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Classic Album Review-Wilma Burgess “Don’t Touch Me”

We are ending the week with a 1966 album release from a lady, now largely forgotten in country music. Orlando, Florida’s Wilma Burgess enjoyed a brief time in the spotlight, beginning with her first hit, “Baby”, in 1966. Four more titles would reach the top forty before the end of 1967, but afterwards, Wilma would fade quickly, only to briefly come back with the 1974 hit “Wake Me Into Love”, a duet with former Jim Reeves band member, Bud Logan.

For those who’ve never heard Wilma, she had a voice that was truly unlike any other before, or since. It was kind of a husky voice, with a touch of twang. Her phrasing is a bit similar to that of Patsy Cline, though overall, I really cannot think of anyone who sounds even remotely like her.

Today’s album, “Don’t Touch Me”, was Wilma’s first album release, hitting the market in May, 1966. It would peak at number three on the bestseller lists, and included two hit singles.

Opening the disc is the title cut, “Don’t Touch Me”, which was also Wilma’s second hit single. A hit single that just missed the top ten, yet would have surely been an even bigger hit, had not Jeannie Seely’s version been charting at the same time. Jeannie’s version is my favorite, yet, Wilma’s version is very good. A tempo that is just slightly quicker, as well as just a slightly fuller arrangement is the main difference between the Wilma Burgess and Jeannie Seely versions of this song.

“Wait Till The Sun Comes Up” is a smooth, bouncy track that is a Hidden Gem contender. A good track that surprisingly hasn’t gotten more exposure over the years.

Next, Wilma takes a track from the collection of Bill Anderson, giving us a version of “Think I’ll Go Somewhere And Cry Myself To Sleep”. There are many versions of this song; Wilma’s would actually rate as one of the better ones, in my opinion. Not overly produced, her vocals are allowed to carry the track. And the same can be said of the next track, again a Bill Anderson classic, “I Love You Drops”.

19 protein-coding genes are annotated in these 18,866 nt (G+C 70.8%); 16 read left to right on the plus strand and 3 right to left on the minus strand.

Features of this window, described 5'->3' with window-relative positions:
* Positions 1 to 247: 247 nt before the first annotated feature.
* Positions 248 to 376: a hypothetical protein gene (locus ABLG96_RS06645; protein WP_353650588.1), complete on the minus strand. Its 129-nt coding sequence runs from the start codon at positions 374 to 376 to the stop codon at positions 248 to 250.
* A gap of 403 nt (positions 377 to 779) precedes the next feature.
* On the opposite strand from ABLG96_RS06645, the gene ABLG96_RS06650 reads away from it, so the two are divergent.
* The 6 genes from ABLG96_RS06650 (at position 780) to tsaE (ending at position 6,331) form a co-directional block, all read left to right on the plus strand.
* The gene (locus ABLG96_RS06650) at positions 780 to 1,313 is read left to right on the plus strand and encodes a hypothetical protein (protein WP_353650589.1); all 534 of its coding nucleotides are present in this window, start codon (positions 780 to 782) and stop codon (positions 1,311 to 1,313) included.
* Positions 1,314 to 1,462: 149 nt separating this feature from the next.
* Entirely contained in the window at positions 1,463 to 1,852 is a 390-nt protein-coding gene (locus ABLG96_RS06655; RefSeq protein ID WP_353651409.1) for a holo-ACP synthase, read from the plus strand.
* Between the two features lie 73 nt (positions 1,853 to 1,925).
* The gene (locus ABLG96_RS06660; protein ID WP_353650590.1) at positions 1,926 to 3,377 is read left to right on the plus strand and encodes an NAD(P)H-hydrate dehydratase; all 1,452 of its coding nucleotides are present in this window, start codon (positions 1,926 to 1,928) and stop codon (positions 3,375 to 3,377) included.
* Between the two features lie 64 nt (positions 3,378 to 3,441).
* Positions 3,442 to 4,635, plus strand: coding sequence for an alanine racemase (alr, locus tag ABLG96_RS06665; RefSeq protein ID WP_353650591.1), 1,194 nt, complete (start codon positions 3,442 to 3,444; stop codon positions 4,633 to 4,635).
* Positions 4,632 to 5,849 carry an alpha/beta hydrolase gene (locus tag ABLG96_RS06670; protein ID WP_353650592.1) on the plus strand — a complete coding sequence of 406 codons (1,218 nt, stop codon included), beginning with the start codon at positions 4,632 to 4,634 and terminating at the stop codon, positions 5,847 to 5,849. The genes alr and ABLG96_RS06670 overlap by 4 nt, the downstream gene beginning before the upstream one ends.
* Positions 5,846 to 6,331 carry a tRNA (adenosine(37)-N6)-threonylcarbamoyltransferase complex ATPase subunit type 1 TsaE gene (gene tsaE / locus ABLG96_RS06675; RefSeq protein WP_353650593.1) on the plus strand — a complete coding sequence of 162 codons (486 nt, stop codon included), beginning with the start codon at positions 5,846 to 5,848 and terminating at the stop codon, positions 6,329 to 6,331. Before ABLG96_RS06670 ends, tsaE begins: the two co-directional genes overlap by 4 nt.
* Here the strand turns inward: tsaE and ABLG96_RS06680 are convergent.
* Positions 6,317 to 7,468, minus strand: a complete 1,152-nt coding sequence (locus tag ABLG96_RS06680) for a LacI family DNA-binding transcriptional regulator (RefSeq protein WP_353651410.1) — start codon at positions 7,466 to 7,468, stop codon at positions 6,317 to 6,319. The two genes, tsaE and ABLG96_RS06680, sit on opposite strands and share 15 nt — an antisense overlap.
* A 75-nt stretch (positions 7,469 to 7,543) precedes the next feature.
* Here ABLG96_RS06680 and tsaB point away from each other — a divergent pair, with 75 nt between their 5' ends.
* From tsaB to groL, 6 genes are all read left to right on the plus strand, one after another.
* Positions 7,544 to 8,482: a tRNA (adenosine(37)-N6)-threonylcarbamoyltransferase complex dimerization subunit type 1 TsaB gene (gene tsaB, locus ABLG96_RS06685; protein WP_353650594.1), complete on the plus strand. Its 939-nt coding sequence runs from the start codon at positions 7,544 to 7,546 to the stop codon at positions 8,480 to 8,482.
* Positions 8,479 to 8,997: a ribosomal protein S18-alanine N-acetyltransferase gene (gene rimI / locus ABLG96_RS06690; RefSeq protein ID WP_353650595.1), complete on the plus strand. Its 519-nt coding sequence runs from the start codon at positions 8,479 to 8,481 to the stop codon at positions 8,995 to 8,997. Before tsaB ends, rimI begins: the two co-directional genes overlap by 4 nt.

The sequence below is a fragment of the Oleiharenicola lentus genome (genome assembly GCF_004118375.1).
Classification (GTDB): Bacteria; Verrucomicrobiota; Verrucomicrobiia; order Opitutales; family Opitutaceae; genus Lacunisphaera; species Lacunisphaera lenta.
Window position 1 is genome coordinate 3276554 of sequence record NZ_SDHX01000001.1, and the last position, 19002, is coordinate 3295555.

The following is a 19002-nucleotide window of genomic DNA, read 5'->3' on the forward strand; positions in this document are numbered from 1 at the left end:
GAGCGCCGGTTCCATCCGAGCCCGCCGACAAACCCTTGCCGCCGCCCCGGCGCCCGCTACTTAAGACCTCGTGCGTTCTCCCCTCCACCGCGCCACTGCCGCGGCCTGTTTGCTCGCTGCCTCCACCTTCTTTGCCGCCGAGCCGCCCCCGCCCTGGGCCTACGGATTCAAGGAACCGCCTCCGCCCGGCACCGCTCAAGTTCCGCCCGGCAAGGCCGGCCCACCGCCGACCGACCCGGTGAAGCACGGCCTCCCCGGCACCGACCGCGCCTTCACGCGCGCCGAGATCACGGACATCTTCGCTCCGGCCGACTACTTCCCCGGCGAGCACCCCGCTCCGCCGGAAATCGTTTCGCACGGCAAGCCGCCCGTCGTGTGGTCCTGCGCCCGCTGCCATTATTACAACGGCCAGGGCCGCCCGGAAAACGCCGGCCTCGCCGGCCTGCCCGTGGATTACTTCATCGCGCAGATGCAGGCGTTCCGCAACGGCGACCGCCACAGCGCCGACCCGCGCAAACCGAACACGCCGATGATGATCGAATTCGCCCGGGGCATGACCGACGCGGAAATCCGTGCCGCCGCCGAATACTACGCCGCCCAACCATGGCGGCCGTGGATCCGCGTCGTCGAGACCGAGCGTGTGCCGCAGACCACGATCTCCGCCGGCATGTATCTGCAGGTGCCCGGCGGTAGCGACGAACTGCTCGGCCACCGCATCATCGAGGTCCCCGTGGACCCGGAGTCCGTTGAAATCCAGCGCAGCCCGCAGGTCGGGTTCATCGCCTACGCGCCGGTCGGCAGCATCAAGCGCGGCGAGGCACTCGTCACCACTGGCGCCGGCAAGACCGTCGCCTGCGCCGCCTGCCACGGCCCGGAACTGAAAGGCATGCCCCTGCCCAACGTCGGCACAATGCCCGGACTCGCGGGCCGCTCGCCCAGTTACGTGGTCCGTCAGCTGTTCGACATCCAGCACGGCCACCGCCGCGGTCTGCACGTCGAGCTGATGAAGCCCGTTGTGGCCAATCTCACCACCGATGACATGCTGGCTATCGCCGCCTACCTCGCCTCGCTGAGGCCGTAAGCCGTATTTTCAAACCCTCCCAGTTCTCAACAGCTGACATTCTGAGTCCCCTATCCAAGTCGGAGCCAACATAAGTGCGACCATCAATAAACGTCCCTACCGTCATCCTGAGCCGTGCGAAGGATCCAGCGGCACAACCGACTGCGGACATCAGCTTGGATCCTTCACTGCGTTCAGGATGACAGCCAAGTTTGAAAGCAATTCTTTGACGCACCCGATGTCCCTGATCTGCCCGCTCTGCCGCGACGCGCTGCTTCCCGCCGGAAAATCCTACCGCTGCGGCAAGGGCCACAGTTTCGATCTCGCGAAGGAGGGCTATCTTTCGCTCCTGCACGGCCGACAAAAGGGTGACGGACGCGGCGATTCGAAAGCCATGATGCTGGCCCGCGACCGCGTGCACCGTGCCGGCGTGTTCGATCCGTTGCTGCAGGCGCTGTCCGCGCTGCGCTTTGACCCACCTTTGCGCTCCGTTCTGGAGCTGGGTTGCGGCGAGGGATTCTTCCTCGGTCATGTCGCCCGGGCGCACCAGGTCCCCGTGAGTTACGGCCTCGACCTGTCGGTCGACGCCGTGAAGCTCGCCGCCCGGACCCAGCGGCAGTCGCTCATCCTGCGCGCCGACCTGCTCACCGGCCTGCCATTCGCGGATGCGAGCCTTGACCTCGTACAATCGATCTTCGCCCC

“Welcome To My World” is next, and again, Wilma delivers a nice, solid version of the Jim Reeves hit.

Side one wraps with the Hank Williams classic, “I’m So Lonesome I Could Cry”. It’s interesting to note, that the arrangement sounds very much like the version some ten years later by Terry Bradshaw (yes, the hall of fame quarterback). Wilma sings it with a bit quicker pace than most versions. I can’t say it’s my favorite version, but it’s not bad. It might be keyed just a bit high, though.

Side two opens with the track that provided Wilma with her first charts success, the top ten “Baby”. This is a great track, providing a perfect vocal for Wilma’s vocals. It’s one of those tracks that immediately grab your attention and holds it until the last note is played. Soft, intimate, outstanding.

I’m also liking “Turn Around Teardrops”, another nice, bouncy track that is yet another Hidden Gem contender. It has one of those refrains that has a high possibility of getting stuck in your head if you listen to it very much.

“Someone Before Me”, a hit for the Wilburn Brothers, gets a pretty decent treatment by Wilma Burgess, as well. A little slower than the original, not a bad version.

On “You Can’t Stop My Heart From Breaking”, one gets the feeling of a power ballad, a term not coined until years later, but appropriate, here. The arrangement is fuller and heavier than the rest of the disc, giving the track a sound more similar to Patsy Cline or Brenda Lee’s works of that era. While I wouldn’t rank Wilma quite in the same league, vocally, as those two, the overall effect comes off pretty well, actually. The song, itself, is well written, also.

It’s a similar situation with “The Closest Thing To Love”. Again, a fuller arrangement, which often muddies a recording, but on occasions, and this is one of them, actually enhances a recording. A nice, mid tempo track.

The album’s final track is a cover of the Bonnie Guitar hit, “I’m Living In Two Worlds”. A nice cover of this ballad, which provides a good ending to this album.

Copies of this album can be found from time to time, in flea markets and used record shops. I did find a few copies, online, in the price range of $15 to $30, though I did see one listed for $5.

The Standout Cut of this album, for me, is “Baby”. Great track. As for the Hidden Gem, I’m going with “Turn Around Teardrops”. I really don’t think I can give a Weakest Track, as there’s really not a bad track on the disc. Some are better than others, but none that I can really consider weak.

Overall, this is a good album by a largely forgotten artist. Definitely one to consider if you are looking for something a little different to add to your collection. I rate it a 4.5 out of 5.

MORE 1960′s CLASSICS FOR REVIEW…

Porter Wagoner – “Y’all Come”

Loretta Lynn – “You Ain’t Woman Enough”

“The Return Of Roger Miller”

Jeannie Seely – “Thanks, Hank/Make The World Go Away”

“The Patsy Cline Story”

AND MORE…

“Skeeter Davis Sings Buddy Holly”


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